Book on black beauty shops as agents of social change wins important award
Wed, September 8, 2010
Prof. Tiffany M. Gill
Tiffany Gill’s recently published book, Black Beauty Shops: African American Women’s Activism in the Beauty Industry (University of Illinois Press, March 2010), has received the ABWH’s prestigious Letitia Woods Brown Memorial Book Award.
Gill uses the lens of black business history to parlay African Americans' economic independence and access to a public community space into platforms for activism. Gill argues that the beauty industry played a crucial role in the creation of the modern black female identity and that the seemingly frivolous space of a beauty salon actually has stimulated social, political and economic change.
From the founding of the National Negro Business League in 1900 and onward, African Americans have embraced the entrepreneurial spirit by starting their own businesses. But the businesses of black men have generally overshadowed black women's efforts.
With a broad scope that encompasses the role of gossip in salons, ethnic beauty products, and the social meanings of African American hair textures, Gill shows how African American beauty entrepreneurs built and sustained a vibrant culture of activism in beauty salons and schools.
Enhanced by articulate portrayals of black beauticians and drawing on archival research and oral histories, Beauty Shop Politics conveys the everyday operations and rich culture of black beauty salons as well as their role in building community.
"The scope of the material and interdisciplinary scholarship evident throughout the book makes Beauty Shop Politics a comprehensive addition to the bookshelves of women's studies, African-American studies, and entrepreneurial studies, as well as to history, business, and political-science departments. It is a truly interdisciplinary endeavor,” said The Chronicle of Higher Education in a review of the book.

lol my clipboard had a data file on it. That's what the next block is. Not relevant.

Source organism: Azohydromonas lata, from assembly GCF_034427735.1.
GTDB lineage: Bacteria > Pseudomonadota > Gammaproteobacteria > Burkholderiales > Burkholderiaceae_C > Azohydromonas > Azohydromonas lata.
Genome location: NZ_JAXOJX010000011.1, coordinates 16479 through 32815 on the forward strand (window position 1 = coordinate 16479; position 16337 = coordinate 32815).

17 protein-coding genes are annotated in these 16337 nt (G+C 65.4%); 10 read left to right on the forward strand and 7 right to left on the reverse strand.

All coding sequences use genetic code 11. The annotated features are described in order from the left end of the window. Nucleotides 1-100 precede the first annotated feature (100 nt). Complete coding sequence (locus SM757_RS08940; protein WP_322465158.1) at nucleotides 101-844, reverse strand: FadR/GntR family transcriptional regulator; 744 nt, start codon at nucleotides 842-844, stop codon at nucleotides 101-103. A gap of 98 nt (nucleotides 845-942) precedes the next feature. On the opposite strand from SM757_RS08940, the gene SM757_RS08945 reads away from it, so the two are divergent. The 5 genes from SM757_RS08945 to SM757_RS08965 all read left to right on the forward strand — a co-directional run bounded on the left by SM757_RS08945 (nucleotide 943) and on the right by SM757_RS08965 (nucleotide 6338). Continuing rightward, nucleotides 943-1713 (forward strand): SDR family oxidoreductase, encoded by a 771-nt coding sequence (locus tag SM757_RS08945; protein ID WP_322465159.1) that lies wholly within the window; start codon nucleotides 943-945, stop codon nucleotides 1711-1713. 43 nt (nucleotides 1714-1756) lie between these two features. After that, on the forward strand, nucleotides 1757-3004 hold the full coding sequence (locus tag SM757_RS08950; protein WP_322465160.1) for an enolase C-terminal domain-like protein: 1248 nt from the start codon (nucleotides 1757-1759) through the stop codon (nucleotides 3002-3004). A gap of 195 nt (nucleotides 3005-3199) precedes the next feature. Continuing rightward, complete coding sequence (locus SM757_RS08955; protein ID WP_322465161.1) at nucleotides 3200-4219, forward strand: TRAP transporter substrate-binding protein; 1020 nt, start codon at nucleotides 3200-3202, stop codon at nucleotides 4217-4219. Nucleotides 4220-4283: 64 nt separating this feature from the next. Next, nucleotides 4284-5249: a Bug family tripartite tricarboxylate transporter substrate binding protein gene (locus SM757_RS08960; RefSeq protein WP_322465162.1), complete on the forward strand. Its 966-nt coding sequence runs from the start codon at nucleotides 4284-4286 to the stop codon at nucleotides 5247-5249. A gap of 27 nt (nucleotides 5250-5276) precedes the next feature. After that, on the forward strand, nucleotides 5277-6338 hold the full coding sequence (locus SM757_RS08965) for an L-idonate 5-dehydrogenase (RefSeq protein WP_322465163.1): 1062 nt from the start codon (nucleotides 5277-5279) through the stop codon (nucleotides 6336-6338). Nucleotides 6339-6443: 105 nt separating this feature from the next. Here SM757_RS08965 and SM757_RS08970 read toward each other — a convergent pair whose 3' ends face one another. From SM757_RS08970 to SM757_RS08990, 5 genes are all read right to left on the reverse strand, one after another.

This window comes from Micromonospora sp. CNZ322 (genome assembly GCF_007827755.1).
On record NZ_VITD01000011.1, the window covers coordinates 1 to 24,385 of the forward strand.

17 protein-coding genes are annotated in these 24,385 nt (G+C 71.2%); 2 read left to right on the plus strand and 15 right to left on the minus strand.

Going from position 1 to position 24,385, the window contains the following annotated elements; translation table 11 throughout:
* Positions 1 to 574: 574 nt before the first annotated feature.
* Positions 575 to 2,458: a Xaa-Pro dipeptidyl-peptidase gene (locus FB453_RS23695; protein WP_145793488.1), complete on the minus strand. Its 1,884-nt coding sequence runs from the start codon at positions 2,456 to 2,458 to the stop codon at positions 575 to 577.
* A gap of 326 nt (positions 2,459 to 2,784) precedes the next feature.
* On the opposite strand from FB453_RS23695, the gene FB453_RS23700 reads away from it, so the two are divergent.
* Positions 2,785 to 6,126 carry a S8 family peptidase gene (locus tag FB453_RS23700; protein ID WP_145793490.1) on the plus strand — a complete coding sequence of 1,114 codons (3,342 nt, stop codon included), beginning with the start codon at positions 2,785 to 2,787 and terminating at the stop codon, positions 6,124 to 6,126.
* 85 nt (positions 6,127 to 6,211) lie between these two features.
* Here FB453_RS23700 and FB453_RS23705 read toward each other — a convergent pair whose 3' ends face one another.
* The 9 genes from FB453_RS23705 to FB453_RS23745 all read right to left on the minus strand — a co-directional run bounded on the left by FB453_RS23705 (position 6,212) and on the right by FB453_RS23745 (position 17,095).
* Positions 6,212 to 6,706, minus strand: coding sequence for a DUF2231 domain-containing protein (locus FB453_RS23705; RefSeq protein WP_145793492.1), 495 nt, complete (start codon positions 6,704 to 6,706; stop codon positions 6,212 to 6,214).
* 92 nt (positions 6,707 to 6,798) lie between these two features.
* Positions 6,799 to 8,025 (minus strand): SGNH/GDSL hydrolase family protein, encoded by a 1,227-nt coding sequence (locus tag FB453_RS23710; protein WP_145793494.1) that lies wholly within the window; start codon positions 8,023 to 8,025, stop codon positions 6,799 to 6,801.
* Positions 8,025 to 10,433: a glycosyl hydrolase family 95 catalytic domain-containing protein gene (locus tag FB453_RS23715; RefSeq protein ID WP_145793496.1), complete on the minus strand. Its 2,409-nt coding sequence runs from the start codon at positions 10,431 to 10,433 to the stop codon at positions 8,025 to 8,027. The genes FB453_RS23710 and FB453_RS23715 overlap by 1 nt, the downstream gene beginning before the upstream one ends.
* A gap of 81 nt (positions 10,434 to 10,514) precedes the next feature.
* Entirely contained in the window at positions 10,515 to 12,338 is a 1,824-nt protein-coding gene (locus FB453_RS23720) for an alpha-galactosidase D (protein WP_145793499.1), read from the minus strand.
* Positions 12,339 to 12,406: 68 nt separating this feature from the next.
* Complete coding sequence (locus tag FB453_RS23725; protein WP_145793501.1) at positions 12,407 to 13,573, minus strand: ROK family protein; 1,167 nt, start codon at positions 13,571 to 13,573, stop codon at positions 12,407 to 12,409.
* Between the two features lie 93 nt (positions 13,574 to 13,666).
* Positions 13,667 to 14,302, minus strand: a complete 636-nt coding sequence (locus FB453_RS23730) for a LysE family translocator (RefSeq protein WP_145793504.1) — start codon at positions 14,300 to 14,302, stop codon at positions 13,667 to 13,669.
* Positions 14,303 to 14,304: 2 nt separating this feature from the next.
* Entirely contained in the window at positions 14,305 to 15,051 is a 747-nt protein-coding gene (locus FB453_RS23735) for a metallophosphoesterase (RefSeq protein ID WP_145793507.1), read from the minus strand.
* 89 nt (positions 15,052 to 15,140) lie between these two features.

Gill's prize comes with a distinguished name attached as it is named for Letitia Woods Brown (1915-1976), one of the first black historians/teachers in the country to gain international fame. Brown wrote Free Negroes in the District of Columbia, 1790-1846 published in 1972. From 1971-1976, she was a faculty member at George Washington University (GWU). Before GWU, she also taught at Tuskegee Institute, LeMoyne-Owen College, and Howard University.
She was a tireless advocate for recording the African-American history of the United States, particularly in Washington, D.C. where she lived much of her life. She served on the Committee on Landmarks of the National Capital and co-wrote several books on the capital.
As the lead consultant for the Schlesinger Library Black Women Oral History Project, Brown was instrumental in obtaining the interviews of 72 black women from earlier generations. The riveting accounts from these pathbreaking women helped to establish the nascent field of black women's history.
"Ever since I started my academic career, the ABWH has been an organization that has supported and nurtured my work," Gill says. "I have admired so many of the scholars that have received this award in previous years and am honored to now be a recipient."
The ABWH has given this award annually since 1983 for excellence in scholarship. Gill will be receive it at the organization’s annual luncheon on Saturday, Oct. 2, 2010, in Raleigh, N.C.
The ABWH was founded in 1977 with four main goals of establishing a network for the members, promoting black women in the history profession, dispersing information about opportunities in the field, and making recommendations on topics for research and archives.
In addition to her research Gill is also an accomplished teacher. In August 2010, she was selected as one of only 30 professors at The University of Texas at Austin to receive the 2010 Regents' Outstanding Teacher Award. She is affiliated with the John L. Warfield Center for African and African American Studies at the university.
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